Due diligence research on older works rarely provides a complete historical record. It is extremely misleading to claim that an artwork without a complete provenance should be considered unsalable or possibly illicit.

Due diligence should be carried out on a best endeavor basis rather than on a result basis. This statement needs to be understood by policy makers, museums, dealers and collectors who follow due diligence guidelines. (Download the CINOA e-Toolkit for Due Diligence and Provenance Research) It is the search that is important and it is common not to find a complete historical ownership record of the work of art or artifact. Unless there are other circumstances which render the artwork high risk, one should not automatically suspect that the artwork is illicit because there are many legitimate reasons for an incomplete provenance or location history.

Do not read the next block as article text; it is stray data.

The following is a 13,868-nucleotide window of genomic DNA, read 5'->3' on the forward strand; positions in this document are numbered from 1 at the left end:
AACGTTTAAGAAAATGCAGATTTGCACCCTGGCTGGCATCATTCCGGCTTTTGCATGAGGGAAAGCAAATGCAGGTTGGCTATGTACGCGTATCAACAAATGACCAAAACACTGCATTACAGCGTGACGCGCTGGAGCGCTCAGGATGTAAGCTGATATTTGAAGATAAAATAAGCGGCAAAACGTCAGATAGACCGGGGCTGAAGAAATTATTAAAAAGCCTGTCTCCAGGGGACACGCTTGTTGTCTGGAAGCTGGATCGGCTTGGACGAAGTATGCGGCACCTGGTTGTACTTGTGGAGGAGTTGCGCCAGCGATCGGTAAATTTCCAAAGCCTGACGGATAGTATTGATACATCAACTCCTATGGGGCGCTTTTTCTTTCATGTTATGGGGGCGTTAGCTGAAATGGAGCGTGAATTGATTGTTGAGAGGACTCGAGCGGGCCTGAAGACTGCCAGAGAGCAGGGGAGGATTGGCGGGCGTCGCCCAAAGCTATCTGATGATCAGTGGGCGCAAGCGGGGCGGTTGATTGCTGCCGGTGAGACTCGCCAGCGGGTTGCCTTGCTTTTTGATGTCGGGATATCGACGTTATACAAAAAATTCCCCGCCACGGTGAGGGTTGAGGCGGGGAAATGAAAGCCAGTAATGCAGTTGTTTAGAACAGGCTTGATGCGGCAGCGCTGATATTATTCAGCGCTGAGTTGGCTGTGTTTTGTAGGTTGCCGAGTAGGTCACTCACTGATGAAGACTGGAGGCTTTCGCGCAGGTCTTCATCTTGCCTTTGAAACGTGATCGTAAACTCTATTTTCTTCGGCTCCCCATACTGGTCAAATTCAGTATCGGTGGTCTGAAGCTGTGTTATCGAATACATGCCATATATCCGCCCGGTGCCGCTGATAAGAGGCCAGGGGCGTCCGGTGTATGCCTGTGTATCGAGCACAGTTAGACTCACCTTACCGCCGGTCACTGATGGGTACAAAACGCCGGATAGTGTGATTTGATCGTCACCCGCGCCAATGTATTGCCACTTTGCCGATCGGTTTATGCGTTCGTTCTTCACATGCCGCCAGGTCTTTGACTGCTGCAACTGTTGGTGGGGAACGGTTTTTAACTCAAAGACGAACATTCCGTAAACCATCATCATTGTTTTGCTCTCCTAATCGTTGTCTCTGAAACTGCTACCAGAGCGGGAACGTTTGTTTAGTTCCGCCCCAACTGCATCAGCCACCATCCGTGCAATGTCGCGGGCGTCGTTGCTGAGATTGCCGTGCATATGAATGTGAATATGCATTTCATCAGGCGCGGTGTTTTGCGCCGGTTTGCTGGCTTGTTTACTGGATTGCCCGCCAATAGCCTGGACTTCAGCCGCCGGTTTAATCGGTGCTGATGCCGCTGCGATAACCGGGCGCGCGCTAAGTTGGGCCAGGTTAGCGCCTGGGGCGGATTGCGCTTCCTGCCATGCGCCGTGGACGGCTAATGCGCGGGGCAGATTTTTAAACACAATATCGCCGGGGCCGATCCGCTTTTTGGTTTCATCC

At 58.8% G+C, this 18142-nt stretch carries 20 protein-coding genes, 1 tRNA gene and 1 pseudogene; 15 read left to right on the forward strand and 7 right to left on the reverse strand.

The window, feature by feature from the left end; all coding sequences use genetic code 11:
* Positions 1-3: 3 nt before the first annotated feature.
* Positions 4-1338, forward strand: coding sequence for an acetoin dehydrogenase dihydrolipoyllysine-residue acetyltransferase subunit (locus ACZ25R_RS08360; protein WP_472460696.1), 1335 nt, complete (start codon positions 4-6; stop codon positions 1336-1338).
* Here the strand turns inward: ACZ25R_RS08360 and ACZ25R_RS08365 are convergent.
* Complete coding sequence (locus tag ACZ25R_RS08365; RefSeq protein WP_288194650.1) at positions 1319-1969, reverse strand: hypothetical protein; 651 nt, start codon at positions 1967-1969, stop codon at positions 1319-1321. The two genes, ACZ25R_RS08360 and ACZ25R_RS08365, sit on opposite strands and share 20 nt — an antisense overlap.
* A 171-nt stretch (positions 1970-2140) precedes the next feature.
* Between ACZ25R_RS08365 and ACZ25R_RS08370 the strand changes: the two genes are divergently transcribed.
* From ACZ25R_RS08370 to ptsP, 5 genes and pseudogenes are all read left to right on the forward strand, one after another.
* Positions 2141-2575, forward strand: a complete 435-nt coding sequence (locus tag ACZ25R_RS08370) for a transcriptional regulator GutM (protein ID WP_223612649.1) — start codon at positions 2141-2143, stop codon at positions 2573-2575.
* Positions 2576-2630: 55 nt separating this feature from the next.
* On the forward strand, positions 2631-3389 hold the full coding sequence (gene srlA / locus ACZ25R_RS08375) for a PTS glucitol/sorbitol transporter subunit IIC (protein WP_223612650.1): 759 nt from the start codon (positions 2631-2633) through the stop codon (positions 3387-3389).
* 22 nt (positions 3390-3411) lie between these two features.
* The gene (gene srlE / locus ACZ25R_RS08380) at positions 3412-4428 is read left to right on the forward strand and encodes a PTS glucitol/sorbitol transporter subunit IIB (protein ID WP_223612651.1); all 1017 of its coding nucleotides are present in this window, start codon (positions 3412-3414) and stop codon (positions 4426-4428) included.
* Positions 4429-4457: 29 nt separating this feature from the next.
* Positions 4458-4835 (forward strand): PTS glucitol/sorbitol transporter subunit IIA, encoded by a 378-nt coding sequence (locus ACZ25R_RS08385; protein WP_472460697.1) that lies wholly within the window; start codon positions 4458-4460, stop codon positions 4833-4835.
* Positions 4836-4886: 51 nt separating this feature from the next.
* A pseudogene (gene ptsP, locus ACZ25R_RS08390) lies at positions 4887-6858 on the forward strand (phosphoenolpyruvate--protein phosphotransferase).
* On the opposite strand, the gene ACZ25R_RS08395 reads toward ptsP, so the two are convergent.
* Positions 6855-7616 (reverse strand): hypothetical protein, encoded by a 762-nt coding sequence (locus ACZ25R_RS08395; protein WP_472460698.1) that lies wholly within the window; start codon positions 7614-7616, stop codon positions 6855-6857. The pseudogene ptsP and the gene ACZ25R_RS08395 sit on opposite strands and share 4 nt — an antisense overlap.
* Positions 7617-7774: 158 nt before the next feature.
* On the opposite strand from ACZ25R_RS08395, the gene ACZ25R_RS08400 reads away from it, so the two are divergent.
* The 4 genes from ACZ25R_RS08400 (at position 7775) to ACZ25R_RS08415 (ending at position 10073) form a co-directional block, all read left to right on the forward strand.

Historically, there was never a legal requirement for documentation to remain with circulating cultural objects. Asking for these documents is a phenomenon of the modern world that did not exist when most cultural objects were created or indeed when they were exported in previous decades and centuries. Ownership history is often incomplete; this can be due to unsaved receipts, disappeared archives (destroyed or lost), gifted, inherited and/or traded objects, exported or imported prior to licences being required, records being for collections rather than individual objects, such records bearing no precise descriptions nor illustrations.

For a more in depth discussion on due diligence research and antiquities, we refer you to the following paper: The Antiquities Trade: A reflection on the past 25 years, Part 1- Definitions, academic relations, orphan antiquities, the 2000 date, and source country export licenses.